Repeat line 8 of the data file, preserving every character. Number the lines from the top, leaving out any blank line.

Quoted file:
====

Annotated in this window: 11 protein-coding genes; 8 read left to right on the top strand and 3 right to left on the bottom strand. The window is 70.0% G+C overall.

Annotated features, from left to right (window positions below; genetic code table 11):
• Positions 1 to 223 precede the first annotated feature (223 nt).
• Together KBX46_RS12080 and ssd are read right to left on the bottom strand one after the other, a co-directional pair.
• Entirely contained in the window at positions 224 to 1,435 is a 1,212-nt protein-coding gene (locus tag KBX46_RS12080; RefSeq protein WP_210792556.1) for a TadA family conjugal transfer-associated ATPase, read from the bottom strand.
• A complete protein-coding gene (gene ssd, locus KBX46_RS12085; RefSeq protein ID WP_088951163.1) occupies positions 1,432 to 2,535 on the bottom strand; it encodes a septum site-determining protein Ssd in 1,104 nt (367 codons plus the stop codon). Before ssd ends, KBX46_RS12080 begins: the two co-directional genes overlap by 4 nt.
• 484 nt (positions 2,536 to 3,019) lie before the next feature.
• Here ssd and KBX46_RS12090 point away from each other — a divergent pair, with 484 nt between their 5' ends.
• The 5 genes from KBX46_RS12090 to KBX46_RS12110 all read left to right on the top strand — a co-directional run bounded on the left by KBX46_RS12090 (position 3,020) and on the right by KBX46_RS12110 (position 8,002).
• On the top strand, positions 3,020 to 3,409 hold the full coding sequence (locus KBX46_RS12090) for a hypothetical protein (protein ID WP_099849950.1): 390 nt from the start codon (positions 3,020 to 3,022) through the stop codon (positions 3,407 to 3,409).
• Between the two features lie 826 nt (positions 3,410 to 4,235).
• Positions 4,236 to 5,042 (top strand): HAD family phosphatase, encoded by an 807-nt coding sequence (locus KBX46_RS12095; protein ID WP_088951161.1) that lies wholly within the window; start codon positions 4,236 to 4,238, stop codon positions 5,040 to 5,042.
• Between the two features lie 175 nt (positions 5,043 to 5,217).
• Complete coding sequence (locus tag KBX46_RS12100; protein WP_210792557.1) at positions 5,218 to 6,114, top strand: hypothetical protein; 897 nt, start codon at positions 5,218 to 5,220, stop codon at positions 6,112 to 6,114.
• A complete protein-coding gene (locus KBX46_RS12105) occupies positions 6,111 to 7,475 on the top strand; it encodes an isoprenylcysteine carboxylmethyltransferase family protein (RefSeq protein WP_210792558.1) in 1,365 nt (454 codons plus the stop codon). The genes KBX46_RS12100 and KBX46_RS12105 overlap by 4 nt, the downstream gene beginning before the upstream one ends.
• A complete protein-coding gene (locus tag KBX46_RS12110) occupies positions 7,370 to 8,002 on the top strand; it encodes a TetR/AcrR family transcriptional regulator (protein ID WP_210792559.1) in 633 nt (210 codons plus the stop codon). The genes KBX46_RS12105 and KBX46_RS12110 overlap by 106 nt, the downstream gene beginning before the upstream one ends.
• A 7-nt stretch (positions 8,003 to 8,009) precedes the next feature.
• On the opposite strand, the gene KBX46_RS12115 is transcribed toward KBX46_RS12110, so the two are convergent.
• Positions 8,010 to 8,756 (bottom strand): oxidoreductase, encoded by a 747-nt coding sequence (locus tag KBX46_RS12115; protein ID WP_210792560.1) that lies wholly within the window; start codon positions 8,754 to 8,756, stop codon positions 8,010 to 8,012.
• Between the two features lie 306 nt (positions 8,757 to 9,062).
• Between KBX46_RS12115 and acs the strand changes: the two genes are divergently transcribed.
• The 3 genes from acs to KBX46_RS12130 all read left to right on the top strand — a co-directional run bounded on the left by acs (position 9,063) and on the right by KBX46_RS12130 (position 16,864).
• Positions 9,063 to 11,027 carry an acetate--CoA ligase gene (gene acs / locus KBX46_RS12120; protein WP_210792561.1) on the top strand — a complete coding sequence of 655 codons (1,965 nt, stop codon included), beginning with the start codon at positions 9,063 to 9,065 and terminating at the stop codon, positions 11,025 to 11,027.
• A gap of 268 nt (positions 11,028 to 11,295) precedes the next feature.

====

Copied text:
• Here ssd and KBX46_RS12090 point away from each other — a divergent pair, with 484 nt between their 5' ends.